Happiness is FOUND in Evanston

dining-found-leadYou know when you see a really good movie or read a terrific book, and you can’t wait to share the experience with everyone? That’s how I feel about memorable restaurant experiences. Of course, it is my job and all, but still.

With that in mind, head over to Amy Morton’s FOUND Kitchen and Social House sometime real soon. It’s a place you won’t want to miss—modern comfort food served in a convivial, community atmosphere. And that food? As my daughter would say, nom nom (college-girl speak for delicious).

The old Gio space has been repurposed, and the feel is at once fresh, funky, and most of all, welcoming. You’ll have fun here because it’s clear that they are having fun, too —with the menu, the design elements, the concept—and that’s contagious.

Arranged in a number of small seating areas, the front “salon” is stocked with vintage couches, chairs, area rugs and coffee tables, mismatched and inviting. You could also grab a seat at the beautiful wooden bar, where the full menu is available. Exposed brick walls are laden with antique maps, paintings and photographs from different eras, and it feels like every piece of art and furniture has its own story to tell. The low chalkboard ceiling over the bar area is filled with pithy quotes, which can be changed at Morton’s whim.

Executive Chef Nicole Pederson, formerly of foodie darlings Lula Café and C-House, has gathered together a menu that reflects “local love” for “local food,” an eclectic American compendium that includes small plates, flatbreads, knife and fork sandwiches and a few well-chosen entrees.


While I knocked back my delightful Shiso Smash ($10), a muddle of blackberries, shiso leaf and cane sugar with gin and Cassis, my husband slurped down his Ginger Storm ($8), a refreshing combination of dark rum, ginger beer, fresh lime and ginger. There are also plenty of reasonably priced wines and craft beers from which to choose.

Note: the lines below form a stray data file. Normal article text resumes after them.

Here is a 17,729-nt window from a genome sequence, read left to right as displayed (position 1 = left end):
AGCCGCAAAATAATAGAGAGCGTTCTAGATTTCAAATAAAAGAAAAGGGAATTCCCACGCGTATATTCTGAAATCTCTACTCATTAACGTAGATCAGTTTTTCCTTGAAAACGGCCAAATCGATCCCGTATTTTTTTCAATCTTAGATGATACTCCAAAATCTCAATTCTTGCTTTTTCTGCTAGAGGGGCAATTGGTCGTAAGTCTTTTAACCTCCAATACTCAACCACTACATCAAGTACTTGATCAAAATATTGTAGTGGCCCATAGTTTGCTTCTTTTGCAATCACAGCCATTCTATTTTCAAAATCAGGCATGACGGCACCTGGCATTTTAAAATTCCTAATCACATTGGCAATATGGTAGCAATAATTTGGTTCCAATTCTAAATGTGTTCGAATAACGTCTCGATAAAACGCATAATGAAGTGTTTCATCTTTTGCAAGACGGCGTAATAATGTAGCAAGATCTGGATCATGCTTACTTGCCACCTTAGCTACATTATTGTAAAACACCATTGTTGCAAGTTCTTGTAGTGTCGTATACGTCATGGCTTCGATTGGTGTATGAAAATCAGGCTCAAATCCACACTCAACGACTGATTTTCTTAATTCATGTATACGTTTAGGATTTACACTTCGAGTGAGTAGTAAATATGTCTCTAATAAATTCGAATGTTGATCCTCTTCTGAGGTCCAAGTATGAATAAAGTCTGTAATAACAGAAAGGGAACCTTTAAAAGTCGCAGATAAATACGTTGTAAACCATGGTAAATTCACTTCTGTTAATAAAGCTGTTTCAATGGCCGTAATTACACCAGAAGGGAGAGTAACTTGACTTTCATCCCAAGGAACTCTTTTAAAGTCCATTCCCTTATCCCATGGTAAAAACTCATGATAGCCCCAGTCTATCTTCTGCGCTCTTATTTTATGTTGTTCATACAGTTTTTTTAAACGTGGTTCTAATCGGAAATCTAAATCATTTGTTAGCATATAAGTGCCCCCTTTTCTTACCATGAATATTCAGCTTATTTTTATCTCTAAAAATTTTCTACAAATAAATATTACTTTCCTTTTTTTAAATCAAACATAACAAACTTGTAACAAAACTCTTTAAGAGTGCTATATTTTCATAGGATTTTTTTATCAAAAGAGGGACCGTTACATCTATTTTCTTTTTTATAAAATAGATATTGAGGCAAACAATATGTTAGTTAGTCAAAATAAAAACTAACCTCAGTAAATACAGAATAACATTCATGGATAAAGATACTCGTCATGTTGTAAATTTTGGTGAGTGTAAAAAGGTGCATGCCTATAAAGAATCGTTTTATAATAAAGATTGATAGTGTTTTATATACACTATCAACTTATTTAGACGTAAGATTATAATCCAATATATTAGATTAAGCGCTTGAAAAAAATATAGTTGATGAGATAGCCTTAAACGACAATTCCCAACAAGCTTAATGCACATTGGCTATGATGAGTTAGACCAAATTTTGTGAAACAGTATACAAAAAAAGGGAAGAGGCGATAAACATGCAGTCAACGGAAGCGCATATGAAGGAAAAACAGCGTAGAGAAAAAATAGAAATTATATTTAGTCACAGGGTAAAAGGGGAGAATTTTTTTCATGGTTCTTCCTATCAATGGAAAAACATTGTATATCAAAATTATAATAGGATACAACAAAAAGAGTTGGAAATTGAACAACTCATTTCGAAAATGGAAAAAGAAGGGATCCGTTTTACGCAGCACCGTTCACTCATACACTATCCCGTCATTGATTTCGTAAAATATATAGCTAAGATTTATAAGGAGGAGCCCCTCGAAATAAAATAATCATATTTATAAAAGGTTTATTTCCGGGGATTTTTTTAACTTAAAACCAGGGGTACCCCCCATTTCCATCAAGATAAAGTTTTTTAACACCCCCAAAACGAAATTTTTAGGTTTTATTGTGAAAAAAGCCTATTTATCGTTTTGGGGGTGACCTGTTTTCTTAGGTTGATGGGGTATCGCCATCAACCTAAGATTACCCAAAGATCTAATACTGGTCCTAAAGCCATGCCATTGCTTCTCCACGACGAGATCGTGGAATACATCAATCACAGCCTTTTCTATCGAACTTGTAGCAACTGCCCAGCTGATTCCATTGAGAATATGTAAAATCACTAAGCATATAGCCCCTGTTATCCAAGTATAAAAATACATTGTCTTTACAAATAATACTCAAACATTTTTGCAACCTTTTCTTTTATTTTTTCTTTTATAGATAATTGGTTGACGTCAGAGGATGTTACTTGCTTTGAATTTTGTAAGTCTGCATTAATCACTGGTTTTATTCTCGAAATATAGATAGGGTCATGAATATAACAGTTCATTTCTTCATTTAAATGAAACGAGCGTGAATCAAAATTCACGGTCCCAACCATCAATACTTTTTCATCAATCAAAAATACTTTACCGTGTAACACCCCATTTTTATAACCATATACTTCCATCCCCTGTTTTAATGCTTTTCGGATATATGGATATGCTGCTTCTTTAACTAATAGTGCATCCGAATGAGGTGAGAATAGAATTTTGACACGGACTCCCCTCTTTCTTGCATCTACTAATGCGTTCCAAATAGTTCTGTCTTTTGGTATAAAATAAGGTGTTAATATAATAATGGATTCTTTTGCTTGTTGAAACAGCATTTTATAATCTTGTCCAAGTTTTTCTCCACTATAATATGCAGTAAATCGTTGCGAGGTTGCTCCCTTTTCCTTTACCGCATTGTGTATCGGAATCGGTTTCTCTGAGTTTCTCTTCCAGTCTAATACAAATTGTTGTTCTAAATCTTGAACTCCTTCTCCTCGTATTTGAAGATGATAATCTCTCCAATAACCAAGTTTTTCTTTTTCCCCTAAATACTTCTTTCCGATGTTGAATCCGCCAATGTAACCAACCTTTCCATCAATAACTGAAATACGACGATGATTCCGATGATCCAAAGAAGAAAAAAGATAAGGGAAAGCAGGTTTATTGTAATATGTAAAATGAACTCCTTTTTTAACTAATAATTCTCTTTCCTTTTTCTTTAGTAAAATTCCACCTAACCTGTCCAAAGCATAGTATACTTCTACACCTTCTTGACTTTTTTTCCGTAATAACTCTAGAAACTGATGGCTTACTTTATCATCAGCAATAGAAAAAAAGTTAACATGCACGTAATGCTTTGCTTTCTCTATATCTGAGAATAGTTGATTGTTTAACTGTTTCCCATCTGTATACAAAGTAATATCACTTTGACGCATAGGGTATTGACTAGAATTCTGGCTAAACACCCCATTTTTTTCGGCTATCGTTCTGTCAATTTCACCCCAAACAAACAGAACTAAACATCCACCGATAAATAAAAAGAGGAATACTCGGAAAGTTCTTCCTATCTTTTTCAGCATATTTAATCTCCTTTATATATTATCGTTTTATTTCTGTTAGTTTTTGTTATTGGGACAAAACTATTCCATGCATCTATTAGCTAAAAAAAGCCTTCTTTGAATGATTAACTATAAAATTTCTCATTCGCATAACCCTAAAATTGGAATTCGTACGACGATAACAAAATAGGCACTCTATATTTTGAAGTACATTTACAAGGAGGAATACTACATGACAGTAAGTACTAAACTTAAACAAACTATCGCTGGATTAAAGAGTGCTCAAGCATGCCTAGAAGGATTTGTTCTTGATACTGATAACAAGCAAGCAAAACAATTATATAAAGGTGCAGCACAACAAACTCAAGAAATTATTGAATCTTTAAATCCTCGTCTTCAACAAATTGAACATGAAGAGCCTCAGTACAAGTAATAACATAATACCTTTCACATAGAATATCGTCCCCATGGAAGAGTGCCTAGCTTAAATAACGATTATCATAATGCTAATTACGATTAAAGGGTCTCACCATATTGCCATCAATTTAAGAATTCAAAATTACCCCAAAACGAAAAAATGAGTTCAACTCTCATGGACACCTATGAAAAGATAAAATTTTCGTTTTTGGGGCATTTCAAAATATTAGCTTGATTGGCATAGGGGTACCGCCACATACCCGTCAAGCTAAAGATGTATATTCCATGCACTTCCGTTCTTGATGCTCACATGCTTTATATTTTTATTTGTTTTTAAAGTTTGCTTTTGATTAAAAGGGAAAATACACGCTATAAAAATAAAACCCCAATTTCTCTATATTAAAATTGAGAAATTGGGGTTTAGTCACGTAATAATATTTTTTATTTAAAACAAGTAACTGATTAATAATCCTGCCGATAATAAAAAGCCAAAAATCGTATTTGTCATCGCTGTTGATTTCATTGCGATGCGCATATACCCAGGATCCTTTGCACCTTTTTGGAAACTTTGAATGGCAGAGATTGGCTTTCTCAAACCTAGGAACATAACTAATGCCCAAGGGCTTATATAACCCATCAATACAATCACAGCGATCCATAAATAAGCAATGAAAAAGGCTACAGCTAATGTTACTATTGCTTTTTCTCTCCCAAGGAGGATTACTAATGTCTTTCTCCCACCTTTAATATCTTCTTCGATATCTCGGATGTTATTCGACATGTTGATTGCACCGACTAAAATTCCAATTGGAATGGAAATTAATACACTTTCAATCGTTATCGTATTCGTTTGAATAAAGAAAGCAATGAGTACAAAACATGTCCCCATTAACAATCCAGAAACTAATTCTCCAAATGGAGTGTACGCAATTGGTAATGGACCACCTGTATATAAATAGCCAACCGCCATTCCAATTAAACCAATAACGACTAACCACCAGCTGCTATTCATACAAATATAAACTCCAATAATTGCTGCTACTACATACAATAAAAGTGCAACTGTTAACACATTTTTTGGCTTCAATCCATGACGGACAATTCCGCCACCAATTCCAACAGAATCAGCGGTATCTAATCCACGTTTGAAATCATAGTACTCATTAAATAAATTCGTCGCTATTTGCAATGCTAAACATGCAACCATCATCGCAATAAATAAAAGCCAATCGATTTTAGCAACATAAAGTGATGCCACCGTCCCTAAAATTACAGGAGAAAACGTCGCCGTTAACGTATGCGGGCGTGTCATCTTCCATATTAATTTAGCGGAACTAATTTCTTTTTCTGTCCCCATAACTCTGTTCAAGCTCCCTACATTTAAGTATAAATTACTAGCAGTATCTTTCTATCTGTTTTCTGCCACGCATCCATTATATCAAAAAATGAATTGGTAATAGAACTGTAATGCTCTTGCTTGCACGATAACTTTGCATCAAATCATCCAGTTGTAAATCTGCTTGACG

Our table shared the Roasted Brussels Sprouts and Winter Squash with Harissa ($8), the spicy Moroccan paste tempered by the sweet squash, a winning combination. The Lamb Meatballs with Pistachio Chimichurri and Yogurt ($12) was a soulful winter dish, the tartness of the yogurt amply playing off the rich meat and herby, nutty sauce.

You will need the wet hand towels offered after eating the Twice-Fried Chicken Wings with Smoked Chiles, Lemon and Honey ($11), just the right amount of finger-lickin’ sweet and spice. But messy? You bet.

We really enjoyed the earthy Pearl Barley with Wild Mushrooms and Sherry Vinegar with a Slow-Cooked Farm Egg ($7.50). You break up the egg and mix it in to the dish, where it forms a sauce with the vinegar, which cuts the golden yolk’s richness. A great vegetarian dish.


Are you tired of flatbreads? I have to admit I am. But I actually liked this one, mostly because the crust was so damn tasty. We tried both the Sausage and Clams ($13) and the Arugula and Parmesan ($8). Nothing


soggy about this flatbread; it’s blistery and toothsome, brushed with good olive oil and served on a bread board.


There are only three “entrees” available: vegetarian, red meat or fish. The Whole Roasted Fish with Vegetable Chips and Charred Lemon ($24) was phenomenal. That day’s local trout was moist and flaky, and the herby green sauce beneath it, rife with soft herbs like chervil, basil and parsley, was delish. And the Grilled Hangar Steak with Pimentos and Smoked Almonds ($25) was meaty and wonderful, served in thick, beefy slices, all medium rare and tender.


Our resident veggie really dug the Squash and Mushroom Sandwich with Kale Tofu Pesto ($9), which starred Pederson’s house-made fresh tofu and crusty bread. The side of Frites with Chile Ketchup and Aioli ($5) wasn’t too shabby, either.

Desserts are limited to three: a moist Ginger Stout Poundcake ($6) with toasted pecans, apple and cranberry compote and fresh cream; deep dark and decadent Chocolate Pot de Crème ($5) with shortbread and crème fraiche; and the Pumpkin Gelato Sundae ($5) with cream cheese fluff and graham crackers, all parfaited together in a jam jar.

The restaurant is open for dinner only, and is closed Mondays. Our service was surprisingly on point and informed for a place that’s been open only a few weeks.

Full confession: I’ve known Amy Morton for years, so a clandestine visit was impossible. But all around us were people enjoying their experience, including one Evanston couple that was there both times we ate at FOUND, once with their friends, once with family. “It’s really terrific, isn’t it?” they said to me on their way out. Yes. It really is.

4.5/5 stars (A)


FOUND Kitchen and Social House
1631 Chicago Ave.